Friday, January 09, 2004

Closed captions: At Broken Frontier, Matt Maxwell thoughtfully mulls over the demise of the caption in comic books:

"Captions. We remember those, don’t we? Oh sure, we still have captions these days. We use them for recaps or to dump backstory on readers. Very rarely, if at all, are they really used as a platform for artistry. I don’t know if it’s regarded as a game or contest, to see how little text one can use in a story and still get the story told. It seems like narrative captions are seen the same way that voiceovers are seen in movies these days (more on that comparison later) as things to be done away with altogether, as failures on the part of the writer to show character through dialogue or action."

It's a good column that brings up some equally good points, some of which I'd considered before.

I, too, occasionally miss the well-written caption, whether in the form of the first-person internal monologue or the less-frequent third-person omnisicent narration. In the hands of the right writer, captions could be things of beauty.

However, I think their near-extinction was brought about, in large part, because they became the tool (crutch) of so many writers who were less skilled in their craft. Captions became synonymous with purple prose, and considered artifacts of a sillier time when dinosaurs roamed the earth, and comics were considered disposable reading for children. Illogical gaps in storytelling quickly could be covered with a flowery caption explaining just why the terrible sea monster had suddenly appeared to plague our hero.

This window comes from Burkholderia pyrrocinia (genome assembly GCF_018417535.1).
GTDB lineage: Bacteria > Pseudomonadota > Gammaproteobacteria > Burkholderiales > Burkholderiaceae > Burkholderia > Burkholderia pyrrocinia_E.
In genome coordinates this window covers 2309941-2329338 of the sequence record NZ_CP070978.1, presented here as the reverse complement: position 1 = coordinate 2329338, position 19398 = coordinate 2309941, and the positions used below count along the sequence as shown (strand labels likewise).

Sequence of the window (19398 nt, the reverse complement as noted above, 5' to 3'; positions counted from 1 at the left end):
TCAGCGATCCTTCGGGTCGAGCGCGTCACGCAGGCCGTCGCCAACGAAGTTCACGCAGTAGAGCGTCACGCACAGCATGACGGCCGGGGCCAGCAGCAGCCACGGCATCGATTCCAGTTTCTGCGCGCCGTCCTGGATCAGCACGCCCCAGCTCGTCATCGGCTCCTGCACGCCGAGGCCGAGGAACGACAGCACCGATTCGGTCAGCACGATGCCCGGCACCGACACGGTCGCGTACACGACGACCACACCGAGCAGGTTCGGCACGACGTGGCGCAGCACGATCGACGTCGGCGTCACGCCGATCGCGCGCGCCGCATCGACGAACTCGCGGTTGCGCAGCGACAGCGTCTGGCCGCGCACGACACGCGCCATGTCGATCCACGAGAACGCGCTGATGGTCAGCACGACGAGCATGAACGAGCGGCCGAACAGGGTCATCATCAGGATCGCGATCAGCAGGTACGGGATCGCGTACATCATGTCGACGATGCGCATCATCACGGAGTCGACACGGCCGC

I wonder, too, whether their disappearance can be tied to the shift in the past few decades from plot-style scripts ("Marvel style") to full scripts. When more writers were giving pencilers loose page descriptions then scripting dialogue for the finished art, captions were an invaluable device to make sure the story and art matched.

Lastly, though, I wonder whether the decline of the caption is tied directly to mainstream comics' attempts in the past decade or so to emulate movies. Taking their cues from screenwriters, comics writers adopted the mantra, "show, don't tell." It's a sound philosophy that further distances contemporary comics from their predecessors. No longer do we have a panel in which Superman punches a monster, accompanied by a panel that reads, "Superman hits the monster!"

But in that move to mimic "cinematic storytelling," I'm afraid many writers forget that comics isn't just a visual medium. Its true strong suit, when it's done right, is that it blends words and art to tell a story. And if the story is best told by using captions then, dammit, use captions.

One issue may be better served by two-page spreads and sparse dialogue, while the next requires lengthy captions and more conservative art. Storytellers shouldn't be afraid to use all the tools at their disposal, no matter how outdated their snickering colleagues tell them they are.

Just tell the story.